English a necessary evil
English: A necessary evil?
Over the past two centuries, English has established itself as the lingua franca of the world. 400 million people speak English as a first language and close to a billion people speak it as a second language.
English has become the language of scientific research and commerce. Half of all scientific and technical journals in the world are written in English, half of all newspapers are English and increasingly major corporations have initiated a process of ‘English-ization’ in the businesses.
English is convenient, it facilitates communication between groups of people who do not share native languages. The language has boosted commerce and diplomatic relationships and has proved to be essential to learn in the modern era. English is an incredibly powerful tool.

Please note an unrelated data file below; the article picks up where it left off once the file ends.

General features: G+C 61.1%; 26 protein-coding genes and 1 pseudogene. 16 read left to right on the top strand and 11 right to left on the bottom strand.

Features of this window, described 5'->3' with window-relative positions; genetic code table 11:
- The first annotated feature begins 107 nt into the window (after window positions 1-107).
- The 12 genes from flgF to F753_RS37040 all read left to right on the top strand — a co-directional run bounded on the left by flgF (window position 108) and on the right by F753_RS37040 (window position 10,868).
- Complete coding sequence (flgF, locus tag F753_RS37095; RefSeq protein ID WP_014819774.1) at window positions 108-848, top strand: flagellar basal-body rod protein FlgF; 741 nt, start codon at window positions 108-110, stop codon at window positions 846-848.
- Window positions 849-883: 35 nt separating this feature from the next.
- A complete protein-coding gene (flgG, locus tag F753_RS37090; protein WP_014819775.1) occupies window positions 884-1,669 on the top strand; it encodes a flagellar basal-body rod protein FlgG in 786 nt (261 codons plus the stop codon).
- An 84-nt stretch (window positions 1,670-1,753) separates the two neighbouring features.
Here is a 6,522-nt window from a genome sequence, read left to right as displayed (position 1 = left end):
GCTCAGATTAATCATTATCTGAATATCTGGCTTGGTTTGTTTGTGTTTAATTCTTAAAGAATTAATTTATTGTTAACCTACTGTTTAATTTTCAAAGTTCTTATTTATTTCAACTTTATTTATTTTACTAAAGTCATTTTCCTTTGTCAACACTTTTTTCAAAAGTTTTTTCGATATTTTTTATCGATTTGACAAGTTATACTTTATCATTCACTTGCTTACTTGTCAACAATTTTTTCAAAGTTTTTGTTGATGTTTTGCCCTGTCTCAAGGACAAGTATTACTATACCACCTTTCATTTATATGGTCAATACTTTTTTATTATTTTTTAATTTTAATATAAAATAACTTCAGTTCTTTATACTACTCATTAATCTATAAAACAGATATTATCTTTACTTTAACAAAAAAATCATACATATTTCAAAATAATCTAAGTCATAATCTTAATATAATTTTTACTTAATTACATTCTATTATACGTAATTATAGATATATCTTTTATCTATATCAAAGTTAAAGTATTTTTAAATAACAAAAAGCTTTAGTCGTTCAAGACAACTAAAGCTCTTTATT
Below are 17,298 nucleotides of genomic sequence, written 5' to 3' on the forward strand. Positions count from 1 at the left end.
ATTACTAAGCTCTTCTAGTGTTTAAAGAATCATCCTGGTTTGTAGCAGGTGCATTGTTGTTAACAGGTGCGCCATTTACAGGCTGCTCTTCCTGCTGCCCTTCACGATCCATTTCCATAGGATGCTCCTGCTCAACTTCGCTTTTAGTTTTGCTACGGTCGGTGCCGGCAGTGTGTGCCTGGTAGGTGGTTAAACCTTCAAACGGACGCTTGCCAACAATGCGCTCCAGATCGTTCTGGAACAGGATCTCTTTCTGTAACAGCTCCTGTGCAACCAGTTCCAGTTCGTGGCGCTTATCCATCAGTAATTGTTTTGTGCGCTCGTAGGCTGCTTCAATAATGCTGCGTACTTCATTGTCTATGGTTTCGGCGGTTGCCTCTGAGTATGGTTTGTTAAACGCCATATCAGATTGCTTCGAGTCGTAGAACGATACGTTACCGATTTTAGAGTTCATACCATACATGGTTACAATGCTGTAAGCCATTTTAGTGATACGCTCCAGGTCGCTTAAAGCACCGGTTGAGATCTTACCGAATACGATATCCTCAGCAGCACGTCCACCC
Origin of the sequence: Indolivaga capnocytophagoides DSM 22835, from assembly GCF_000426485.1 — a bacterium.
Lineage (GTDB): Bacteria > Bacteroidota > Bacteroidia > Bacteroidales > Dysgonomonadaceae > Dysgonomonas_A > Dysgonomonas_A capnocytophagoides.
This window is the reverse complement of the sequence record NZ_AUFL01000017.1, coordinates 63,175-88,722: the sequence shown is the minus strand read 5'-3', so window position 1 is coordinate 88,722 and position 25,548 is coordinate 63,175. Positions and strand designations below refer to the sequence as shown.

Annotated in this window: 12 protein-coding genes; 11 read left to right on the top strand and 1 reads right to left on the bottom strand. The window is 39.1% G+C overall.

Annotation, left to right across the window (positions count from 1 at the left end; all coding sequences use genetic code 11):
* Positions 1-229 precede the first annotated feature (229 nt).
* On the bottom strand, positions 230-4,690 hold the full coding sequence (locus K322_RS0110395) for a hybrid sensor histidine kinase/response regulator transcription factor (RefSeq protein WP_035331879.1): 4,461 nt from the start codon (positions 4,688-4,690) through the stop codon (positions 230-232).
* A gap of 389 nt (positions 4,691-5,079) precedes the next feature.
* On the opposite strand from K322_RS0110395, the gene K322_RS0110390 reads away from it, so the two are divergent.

However, the question raised by critics is the major opportunity cost associated with English. Recently, there are raising concerns worldwide about the threat that English poses to local languages and dialects.
In countries like Iceland, where English is gaining significant influence, it is feared that local languages will die out to the killer language. Languages are innately connected to culture, when a language dies, the culture follows.
There is a balance to be made here. Focusing completely on the development of English will only lead to the native language dying.
Similarly, focusing only on the local languages and ignoring the benefits of English will have serious economic implications for individuals and the country.
Striking a balance is essential in the matter, there needs to be a recognition of the power of English and the importance of culture.
According to expert linguist David Crystal, English isn’t going anywhere and will prove to be dominant for at least the next 50 years. It is time we adapt accordingly.
By: Muhammad Yahya